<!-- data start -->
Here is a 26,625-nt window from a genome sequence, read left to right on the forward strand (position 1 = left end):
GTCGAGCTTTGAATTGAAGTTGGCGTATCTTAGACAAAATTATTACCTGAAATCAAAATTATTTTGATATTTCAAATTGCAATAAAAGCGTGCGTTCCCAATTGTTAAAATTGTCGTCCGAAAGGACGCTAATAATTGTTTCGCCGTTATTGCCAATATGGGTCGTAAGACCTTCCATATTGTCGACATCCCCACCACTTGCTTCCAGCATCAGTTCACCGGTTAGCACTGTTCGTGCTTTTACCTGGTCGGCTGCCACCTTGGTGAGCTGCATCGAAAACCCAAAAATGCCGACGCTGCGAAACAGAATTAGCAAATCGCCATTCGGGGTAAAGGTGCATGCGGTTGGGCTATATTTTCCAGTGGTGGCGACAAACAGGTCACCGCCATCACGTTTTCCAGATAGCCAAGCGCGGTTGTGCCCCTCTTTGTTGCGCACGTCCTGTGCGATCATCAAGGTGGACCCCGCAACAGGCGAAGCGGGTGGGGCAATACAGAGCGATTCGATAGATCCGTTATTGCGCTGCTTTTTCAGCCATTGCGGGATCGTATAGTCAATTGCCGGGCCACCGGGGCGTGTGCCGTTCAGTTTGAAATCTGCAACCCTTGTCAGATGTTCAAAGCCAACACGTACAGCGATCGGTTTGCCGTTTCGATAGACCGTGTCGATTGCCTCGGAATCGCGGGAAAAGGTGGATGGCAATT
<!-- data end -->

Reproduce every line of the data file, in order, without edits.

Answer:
Here is a 26,625-nt window from a genome sequence, read left to right on the forward strand (position 1 = left end):
GTCGAGCTTTGAATTGAAGTTGGCGTATCTTAGACAAAATTATTACCTGAAATCAAAATTATTTTGATATTTCAAATTGCAATAAAAGCGTGCGTTCCCAATTGTTAAAATTGTCGTCCGAAAGGACGCTAATAATTGTTTCGCCGTTATTGCCAATATGGGTCGTAAGACCTTCCATATTGTCGACATCCCCACCACTTGCTTCCAGCATCAGTTCACCGGTTAGCACTGTTCGTGCTTTTACCTGGTCGGCTGCCACCTTGGTGAGCTGCATCGAAAACCCAAAAATGCCGACGCTGCGAAACAGAATTAGCAAATCGCCATTCGGGGTAAAGGTGCATGCGGTTGGGCTATATTTTCCAGTGGTGGCGACAAACAGGTCACCGCCATCACGTTTTCCAGATAGCCAAGCGCGGTTGTGCCCCTCTTTGTTGCGCACGTCCTGTGCGATCATCAAGGTGGACCCCGCAACAGGCGAAGCGGGTGGGGCAATACAGAGCGATTCGATAGATCCGTTATTGCGCTGCTTTTTCAGCCATTGCGGGATCGTATAGTCAATTGCCGGGCCACCGGGGCGTGTGCCGTTCAGTTTGAAATCTGCAACCCTTGTCAGATGTTCAAAGCCAACACGTACAGCGATCGGTTTGCCGTTTCGATAGACCGTGTCGATTGCCTCGGAATCGCGGGAAAAGGTGGATGGCAATT